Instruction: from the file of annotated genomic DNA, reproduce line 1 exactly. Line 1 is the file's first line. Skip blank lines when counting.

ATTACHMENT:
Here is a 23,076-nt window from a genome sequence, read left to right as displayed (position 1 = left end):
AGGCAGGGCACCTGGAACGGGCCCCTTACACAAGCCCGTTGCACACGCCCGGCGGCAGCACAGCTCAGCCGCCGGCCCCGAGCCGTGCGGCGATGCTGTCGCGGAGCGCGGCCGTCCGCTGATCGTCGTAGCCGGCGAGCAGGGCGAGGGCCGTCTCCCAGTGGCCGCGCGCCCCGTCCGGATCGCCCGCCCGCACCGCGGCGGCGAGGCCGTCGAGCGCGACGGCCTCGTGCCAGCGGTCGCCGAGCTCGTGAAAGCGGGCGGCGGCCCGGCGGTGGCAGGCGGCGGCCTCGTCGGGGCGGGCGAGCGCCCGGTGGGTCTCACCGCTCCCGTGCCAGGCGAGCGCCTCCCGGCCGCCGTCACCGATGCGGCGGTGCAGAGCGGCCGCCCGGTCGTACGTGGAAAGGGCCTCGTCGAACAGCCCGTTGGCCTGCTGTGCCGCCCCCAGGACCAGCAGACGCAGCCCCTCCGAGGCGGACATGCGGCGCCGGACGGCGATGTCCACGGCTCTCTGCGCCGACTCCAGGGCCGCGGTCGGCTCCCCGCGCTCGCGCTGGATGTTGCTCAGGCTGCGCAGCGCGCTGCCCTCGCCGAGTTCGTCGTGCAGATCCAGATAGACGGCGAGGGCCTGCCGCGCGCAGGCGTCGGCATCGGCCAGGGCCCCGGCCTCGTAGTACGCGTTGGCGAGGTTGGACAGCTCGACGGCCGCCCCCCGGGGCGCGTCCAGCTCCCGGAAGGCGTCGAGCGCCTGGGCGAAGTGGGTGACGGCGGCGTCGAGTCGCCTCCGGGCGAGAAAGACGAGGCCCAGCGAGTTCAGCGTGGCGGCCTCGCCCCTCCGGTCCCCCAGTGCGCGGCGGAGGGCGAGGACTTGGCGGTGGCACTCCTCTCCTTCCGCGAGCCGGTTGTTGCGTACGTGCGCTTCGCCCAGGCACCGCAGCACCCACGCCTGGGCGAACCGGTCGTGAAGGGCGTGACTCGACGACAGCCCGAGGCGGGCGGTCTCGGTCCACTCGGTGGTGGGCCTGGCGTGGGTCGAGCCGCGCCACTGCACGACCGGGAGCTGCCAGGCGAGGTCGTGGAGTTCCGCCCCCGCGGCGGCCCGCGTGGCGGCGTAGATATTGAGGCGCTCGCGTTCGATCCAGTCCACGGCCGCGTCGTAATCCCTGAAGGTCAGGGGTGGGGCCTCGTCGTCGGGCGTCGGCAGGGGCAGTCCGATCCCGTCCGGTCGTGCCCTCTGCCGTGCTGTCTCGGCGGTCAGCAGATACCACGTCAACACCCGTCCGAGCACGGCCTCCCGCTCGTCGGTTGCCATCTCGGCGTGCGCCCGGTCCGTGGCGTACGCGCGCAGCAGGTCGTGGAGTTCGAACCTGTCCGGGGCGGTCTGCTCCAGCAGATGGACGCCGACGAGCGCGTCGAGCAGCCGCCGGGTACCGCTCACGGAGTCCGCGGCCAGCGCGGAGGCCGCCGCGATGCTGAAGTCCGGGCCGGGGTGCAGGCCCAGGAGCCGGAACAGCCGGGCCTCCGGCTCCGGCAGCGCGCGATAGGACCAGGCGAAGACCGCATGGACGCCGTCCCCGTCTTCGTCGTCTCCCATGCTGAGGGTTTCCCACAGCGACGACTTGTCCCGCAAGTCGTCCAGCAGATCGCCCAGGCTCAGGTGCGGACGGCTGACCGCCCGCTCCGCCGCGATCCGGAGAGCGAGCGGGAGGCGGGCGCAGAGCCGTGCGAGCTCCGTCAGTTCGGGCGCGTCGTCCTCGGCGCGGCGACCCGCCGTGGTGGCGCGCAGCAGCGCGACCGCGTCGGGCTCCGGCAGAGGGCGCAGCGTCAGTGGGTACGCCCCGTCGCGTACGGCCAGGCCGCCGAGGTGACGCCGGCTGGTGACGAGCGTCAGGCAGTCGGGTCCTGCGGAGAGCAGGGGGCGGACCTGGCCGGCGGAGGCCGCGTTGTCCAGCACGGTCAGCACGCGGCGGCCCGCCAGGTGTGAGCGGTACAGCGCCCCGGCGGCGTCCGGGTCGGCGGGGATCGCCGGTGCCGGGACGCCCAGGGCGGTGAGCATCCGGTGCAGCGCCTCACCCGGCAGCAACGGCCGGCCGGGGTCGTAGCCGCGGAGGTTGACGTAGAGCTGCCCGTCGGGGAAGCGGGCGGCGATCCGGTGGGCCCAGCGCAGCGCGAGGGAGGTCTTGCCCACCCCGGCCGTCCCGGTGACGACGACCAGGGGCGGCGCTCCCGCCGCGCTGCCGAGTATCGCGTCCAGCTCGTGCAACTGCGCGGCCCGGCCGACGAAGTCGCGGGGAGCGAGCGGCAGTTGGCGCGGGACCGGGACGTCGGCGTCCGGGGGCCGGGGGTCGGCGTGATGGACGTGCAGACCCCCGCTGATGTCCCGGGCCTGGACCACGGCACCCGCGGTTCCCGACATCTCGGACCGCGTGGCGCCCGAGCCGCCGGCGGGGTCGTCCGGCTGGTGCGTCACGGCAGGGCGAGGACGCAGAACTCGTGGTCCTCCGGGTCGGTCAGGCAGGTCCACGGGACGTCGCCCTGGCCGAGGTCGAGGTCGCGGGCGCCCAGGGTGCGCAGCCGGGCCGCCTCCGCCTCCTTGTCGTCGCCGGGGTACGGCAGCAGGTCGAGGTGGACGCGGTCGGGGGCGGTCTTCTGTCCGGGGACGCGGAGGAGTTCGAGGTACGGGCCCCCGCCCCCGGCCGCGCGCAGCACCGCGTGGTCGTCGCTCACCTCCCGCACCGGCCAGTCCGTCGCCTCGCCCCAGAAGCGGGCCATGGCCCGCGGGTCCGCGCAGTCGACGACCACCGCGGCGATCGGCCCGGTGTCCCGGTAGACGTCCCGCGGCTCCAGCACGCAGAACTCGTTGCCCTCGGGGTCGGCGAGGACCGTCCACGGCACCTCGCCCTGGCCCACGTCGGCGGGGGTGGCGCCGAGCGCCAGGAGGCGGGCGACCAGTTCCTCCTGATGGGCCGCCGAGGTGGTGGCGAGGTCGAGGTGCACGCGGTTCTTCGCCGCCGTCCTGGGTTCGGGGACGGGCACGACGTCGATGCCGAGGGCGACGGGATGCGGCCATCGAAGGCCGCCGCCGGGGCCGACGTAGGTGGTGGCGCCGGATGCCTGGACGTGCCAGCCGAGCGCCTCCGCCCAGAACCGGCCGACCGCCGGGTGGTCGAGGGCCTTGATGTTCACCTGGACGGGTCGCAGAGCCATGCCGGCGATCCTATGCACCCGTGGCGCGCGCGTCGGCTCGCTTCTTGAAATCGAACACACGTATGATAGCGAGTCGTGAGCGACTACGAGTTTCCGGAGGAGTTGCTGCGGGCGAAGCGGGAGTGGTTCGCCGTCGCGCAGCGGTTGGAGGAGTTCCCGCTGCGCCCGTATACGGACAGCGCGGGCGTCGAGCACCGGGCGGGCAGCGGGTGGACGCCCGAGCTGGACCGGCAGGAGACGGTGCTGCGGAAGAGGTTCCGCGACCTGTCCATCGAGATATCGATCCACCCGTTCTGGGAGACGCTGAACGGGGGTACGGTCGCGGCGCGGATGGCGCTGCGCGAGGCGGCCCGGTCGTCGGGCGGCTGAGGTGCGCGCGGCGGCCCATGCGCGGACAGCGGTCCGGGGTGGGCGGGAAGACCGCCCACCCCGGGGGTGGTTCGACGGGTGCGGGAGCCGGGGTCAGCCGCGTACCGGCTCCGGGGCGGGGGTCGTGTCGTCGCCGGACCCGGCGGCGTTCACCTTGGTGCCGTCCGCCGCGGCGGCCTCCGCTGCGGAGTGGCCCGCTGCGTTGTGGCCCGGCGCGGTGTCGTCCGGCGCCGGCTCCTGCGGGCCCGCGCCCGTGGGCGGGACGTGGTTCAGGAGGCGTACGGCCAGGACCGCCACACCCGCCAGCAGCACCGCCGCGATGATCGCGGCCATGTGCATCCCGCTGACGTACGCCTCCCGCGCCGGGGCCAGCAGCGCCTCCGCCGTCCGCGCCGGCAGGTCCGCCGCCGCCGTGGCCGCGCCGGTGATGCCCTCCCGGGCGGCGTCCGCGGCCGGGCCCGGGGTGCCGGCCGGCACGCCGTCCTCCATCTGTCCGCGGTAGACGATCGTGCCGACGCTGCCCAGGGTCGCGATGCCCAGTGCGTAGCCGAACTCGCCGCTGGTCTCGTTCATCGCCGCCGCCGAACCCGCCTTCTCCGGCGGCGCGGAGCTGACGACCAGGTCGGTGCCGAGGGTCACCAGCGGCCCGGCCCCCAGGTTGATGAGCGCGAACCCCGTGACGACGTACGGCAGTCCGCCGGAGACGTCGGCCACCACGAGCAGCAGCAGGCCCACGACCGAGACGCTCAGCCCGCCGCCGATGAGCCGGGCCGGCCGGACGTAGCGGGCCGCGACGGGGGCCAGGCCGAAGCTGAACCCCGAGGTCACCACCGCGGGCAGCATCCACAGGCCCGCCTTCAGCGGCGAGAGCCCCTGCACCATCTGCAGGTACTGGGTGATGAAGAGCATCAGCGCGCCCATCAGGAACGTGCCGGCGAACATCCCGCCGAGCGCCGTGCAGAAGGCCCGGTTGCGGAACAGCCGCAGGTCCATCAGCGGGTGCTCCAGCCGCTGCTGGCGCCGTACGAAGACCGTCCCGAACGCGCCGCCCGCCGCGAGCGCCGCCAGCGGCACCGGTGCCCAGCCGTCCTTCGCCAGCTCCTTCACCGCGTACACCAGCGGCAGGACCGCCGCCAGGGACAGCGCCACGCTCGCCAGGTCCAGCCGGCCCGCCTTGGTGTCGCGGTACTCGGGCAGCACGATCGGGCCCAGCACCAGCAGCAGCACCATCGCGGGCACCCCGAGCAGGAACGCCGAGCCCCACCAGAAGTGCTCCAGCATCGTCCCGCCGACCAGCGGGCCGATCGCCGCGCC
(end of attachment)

Here is a 23,076-nt window from a genome sequence, read left to right as displayed (position 1 = left end):